Helping you get through tough times

Gia Allemand’s death is hard to understand

Gia Allemand parade.comThe name Gia Allemand is in the media at the moment. If you don’t know her, you soon will. She is best known for her part in the US reality show, ‘The Bachelor’, and she died this week from suicide.

Her story

Whether or not she was known to you, Allemand’s story is not hard to connect with. A young woman who was said to be kind and compassionate. She loved working with rescued pets. She’d been a model before appearing on the ‘The Bachelor’. Despite losing the show she found love with her long-term boyfriend, Ryan Anderson.

Days before her death Allemand posted pictures on Instagram from a party she’d been enjoying. Now the question on everybody’s lips is, “What happened?”

Hard to understand

It’s always a shock when someone dies suddenly. But the story of a person – old or young, male or female – taking their own life is difficult to comprehend.

I don’t know what was happening in Allemand’s life before she died, and I wouldn’t demean her problems by speculating about them. However I do feel a sadness for this young woman, who was a stranger to me before her death.


I cannot convey the terrible sadness that her death will bring international media attention to her name for a number of days. I can’t tell her there’s nothing wrong with talking about your problems, with keeping an eye on your mental health and seeking support or professional help. However I can tell you, and we can tell each other.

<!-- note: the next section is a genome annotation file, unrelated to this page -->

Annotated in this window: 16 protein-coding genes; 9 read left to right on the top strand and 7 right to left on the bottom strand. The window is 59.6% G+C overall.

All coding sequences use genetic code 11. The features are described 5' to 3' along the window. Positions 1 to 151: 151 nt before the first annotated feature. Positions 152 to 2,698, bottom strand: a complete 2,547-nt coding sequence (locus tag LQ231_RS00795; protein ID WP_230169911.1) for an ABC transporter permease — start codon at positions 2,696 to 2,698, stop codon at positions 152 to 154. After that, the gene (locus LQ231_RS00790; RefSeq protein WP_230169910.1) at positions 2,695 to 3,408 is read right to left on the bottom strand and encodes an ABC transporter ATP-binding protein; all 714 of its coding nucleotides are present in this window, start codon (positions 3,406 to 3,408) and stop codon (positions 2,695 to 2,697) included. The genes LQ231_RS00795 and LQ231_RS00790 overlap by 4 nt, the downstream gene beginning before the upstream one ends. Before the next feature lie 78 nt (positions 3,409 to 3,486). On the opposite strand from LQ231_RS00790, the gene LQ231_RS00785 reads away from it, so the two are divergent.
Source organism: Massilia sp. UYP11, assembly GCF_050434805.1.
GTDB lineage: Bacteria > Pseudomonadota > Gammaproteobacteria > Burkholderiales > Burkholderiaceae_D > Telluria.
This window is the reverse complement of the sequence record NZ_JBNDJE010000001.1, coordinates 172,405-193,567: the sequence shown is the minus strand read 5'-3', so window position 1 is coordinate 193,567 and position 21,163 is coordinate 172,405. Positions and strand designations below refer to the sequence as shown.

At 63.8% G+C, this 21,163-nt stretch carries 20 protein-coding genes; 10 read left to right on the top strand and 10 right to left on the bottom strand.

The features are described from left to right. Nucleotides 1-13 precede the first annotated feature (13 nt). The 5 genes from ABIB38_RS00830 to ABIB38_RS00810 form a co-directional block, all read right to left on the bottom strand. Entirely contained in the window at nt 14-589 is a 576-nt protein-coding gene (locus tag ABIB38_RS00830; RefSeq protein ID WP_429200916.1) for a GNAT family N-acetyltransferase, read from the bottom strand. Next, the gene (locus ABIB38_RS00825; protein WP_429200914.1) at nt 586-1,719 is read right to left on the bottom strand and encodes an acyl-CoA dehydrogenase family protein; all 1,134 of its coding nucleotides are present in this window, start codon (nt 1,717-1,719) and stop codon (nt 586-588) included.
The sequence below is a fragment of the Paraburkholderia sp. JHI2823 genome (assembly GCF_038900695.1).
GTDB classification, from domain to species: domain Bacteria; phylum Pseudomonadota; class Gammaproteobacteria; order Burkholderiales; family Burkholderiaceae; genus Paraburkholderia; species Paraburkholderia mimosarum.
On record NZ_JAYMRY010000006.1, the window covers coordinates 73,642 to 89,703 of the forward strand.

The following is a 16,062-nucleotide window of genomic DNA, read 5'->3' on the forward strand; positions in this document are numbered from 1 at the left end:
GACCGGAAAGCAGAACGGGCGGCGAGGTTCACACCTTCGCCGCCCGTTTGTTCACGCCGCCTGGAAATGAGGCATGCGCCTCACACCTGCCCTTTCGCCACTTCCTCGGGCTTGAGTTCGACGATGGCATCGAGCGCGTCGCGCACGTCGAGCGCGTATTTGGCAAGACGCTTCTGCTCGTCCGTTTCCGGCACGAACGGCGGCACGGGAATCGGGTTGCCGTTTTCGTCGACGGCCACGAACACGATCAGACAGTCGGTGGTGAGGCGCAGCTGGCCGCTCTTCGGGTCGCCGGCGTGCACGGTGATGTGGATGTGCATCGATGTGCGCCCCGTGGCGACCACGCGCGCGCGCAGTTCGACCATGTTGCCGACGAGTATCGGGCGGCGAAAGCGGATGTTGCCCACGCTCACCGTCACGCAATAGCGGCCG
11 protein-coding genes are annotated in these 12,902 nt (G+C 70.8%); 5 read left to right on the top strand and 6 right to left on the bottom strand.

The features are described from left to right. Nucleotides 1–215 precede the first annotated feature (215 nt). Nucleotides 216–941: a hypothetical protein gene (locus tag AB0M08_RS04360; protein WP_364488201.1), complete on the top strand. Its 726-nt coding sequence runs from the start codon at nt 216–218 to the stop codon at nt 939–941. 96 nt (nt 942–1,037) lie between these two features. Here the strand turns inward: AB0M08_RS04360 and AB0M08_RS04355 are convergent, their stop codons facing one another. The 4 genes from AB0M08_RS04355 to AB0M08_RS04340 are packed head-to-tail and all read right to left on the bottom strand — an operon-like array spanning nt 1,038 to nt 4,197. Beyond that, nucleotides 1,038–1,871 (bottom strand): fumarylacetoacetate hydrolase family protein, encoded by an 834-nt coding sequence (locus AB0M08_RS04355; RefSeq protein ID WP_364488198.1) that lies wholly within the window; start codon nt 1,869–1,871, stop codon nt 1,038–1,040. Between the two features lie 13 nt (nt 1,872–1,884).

Get the facts on mental health and how to look after it. Talk about it. We all need to talk about it. It’s only through talking and sharing that we can break the stigma and prevent future loss of life.


Life is wonderful, but it can be difficult and complicated. None of us are infallible and there are times when we all need help. Help is available, you just have to reach out for it.

There’s an Emily Dickinson quote I try to live by: “If I can stop one heart from breaking, I shall not live in vain”. Whether it’s your own heart or someone else’s, protect it. Mend it. And never think it cannot be fixed.

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